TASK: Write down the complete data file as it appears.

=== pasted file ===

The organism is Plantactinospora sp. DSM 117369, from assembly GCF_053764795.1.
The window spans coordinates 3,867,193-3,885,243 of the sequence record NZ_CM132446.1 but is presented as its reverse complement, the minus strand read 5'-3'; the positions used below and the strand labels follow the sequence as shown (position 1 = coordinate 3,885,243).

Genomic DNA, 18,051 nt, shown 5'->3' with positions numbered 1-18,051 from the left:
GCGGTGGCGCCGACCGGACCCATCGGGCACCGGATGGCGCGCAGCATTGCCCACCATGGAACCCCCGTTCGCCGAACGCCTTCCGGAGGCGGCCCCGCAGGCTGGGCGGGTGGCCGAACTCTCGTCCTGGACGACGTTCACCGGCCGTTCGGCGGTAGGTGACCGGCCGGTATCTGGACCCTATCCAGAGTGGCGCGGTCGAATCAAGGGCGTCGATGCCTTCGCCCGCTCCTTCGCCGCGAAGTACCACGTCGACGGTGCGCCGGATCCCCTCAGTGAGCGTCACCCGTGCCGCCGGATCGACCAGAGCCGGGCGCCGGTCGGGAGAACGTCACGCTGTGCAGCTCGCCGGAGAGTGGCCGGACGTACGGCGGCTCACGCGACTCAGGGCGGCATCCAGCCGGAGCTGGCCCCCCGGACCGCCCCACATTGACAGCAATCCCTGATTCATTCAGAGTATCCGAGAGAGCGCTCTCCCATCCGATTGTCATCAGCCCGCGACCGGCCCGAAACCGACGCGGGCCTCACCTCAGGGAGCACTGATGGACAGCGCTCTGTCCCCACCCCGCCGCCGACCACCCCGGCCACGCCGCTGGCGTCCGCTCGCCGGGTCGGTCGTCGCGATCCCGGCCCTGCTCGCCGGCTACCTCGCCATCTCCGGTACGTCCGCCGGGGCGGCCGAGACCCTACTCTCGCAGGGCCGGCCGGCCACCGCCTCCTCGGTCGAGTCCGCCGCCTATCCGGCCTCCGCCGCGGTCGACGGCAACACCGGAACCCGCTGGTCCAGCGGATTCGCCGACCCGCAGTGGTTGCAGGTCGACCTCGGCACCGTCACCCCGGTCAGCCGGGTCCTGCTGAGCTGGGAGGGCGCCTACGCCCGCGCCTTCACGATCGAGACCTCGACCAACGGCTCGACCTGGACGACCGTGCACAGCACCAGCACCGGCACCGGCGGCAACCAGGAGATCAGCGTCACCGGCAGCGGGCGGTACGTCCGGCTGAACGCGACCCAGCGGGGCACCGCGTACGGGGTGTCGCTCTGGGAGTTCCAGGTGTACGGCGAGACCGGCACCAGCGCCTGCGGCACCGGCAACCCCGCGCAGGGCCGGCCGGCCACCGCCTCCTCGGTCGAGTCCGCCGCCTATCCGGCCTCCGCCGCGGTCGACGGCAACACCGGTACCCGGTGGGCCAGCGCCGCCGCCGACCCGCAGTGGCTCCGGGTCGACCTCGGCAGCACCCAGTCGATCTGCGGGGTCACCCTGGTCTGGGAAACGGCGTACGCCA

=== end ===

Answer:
The organism is Plantactinospora sp. DSM 117369, from assembly GCF_053764795.1.
The window spans coordinates 3,867,193-3,885,243 of the sequence record NZ_CM132446.1 but is presented as its reverse complement, the minus strand read 5'-3'; the positions used below and the strand labels follow the sequence as shown (position 1 = coordinate 3,885,243).

Genomic DNA, 18,051 nt, shown 5'->3' with positions numbered 1-18,051 from the left:
GCGGTGGCGCCGACCGGACCCATCGGGCACCGGATGGCGCGCAGCATTGCCCACCATGGAACCCCCGTTCGCCGAACGCCTTCCGGAGGCGGCCCCGCAGGCTGGGCGGGTGGCCGAACTCTCGTCCTGGACGACGTTCACCGGCCGTTCGGCGGTAGGTGACCGGCCGGTATCTGGACCCTATCCAGAGTGGCGCGGTCGAATCAAGGGCGTCGATGCCTTCGCCCGCTCCTTCGCCGCGAAGTACCACGTCGACGGTGCGCCGGATCCCCTCAGTGAGCGTCACCCGTGCCGCCGGATCGACCAGAGCCGGGCGCCGGTCGGGAGAACGTCACGCTGTGCAGCTCGCCGGAGAGTGGCCGGACGTACGGCGGCTCACGCGACTCAGGGCGGCATCCAGCCGGAGCTGGCCCCCCGGACCGCCCCACATTGACAGCAATCCCTGATTCATTCAGAGTATCCGAGAGAGCGCTCTCCCATCCGATTGTCATCAGCCCGCGACCGGCCCGAAACCGACGCGGGCCTCACCTCAGGGAGCACTGATGGACAGCGCTCTGTCCCCACCCCGCCGCCGACCACCCCGGCCACGCCGCTGGCGTCCGCTCGCCGGGTCGGTCGTCGCGATCCCGGCCCTGCTCGCCGGCTACCTCGCCATCTCCGGTACGTCCGCCGGGGCGGCCGAGACCCTACTCTCGCAGGGCCGGCCGGCCACCGCCTCCTCGGTCGAGTCCGCCGCCTATCCGGCCTCCGCCGCGGTCGACGGCAACACCGGAACCCGCTGGTCCAGCGGATTCGCCGACCCGCAGTGGTTGCAGGTCGACCTCGGCACCGTCACCCCGGTCAGCCGGGTCCTGCTGAGCTGGGAGGGCGCCTACGCCCGCGCCTTCACGATCGAGACCTCGACCAACGGCTCGACCTGGACGACCGTGCACAGCACCAGCACCGGCACCGGCGGCAACCAGGAGATCAGCGTCACCGGCAGCGGGCGGTACGTCCGGCTGAACGCGACCCAGCGGGGCACCGCGTACGGGGTGTCGCTCTGGGAGTTCCAGGTGTACGGCGAGACCGGCACCAGCGCCTGCGGCACCGGCAACCCCGCGCAGGGCCGGCCGGCCACCGCCTCCTCGGTCGAGTCCGCCGCCTATCCGGCCTCCGCCGCGGTCGACGGCAACACCGGTACCCGGTGGGCCAGCGCCGCCGCCGACCCGCAGTGGCTCCGGGTCGACCTCGGCAGCACCCAGTCGATCTGCGGGGTCACCCTGGTCTGGGAAACGGCGTACGCCA